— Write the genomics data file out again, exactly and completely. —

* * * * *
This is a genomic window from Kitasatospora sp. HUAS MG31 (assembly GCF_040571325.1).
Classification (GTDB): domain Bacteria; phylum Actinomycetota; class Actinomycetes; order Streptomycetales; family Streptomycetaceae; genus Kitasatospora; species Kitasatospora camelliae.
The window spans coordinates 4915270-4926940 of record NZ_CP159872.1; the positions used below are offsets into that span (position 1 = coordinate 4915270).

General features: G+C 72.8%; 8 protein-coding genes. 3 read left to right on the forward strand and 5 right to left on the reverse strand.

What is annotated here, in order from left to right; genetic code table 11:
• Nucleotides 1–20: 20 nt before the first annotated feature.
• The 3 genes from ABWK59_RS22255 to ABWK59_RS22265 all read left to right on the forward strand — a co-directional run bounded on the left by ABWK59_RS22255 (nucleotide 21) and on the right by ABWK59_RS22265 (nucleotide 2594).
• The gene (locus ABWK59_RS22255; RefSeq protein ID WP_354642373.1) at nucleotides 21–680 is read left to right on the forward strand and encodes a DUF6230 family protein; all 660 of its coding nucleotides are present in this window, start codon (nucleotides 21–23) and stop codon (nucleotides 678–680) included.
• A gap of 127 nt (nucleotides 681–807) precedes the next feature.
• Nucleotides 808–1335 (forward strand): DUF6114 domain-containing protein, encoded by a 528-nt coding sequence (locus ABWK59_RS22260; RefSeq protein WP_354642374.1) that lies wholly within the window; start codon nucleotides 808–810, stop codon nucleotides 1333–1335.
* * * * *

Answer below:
This is a genomic window from Kitasatospora sp. HUAS MG31 (assembly GCF_040571325.1).
Classification (GTDB): domain Bacteria; phylum Actinomycetota; class Actinomycetes; order Streptomycetales; family Streptomycetaceae; genus Kitasatospora; species Kitasatospora camelliae.
The window spans coordinates 4915270-4926940 of record NZ_CP159872.1; the positions used below are offsets into that span (position 1 = coordinate 4915270).

General features: G+C 72.8%; 8 protein-coding genes. 3 read left to right on the forward strand and 5 right to left on the reverse strand.

What is annotated here, in order from left to right; genetic code table 11:
• Nucleotides 1–20: 20 nt before the first annotated feature.
• The 3 genes from ABWK59_RS22255 to ABWK59_RS22265 all read left to right on the forward strand — a co-directional run bounded on the left by ABWK59_RS22255 (nucleotide 21) and on the right by ABWK59_RS22265 (nucleotide 2594).
• The gene (locus ABWK59_RS22255; RefSeq protein ID WP_354642373.1) at nucleotides 21–680 is read left to right on the forward strand and encodes a DUF6230 family protein; all 660 of its coding nucleotides are present in this window, start codon (nucleotides 21–23) and stop codon (nucleotides 678–680) included.
• A gap of 127 nt (nucleotides 681–807) precedes the next feature.
• Nucleotides 808–1335 (forward strand): DUF6114 domain-containing protein, encoded by a 528-nt coding sequence (locus ABWK59_RS22260; RefSeq protein WP_354642374.1) that lies wholly within the window; start codon nucleotides 808–810, stop codon nucleotides 1333–1335.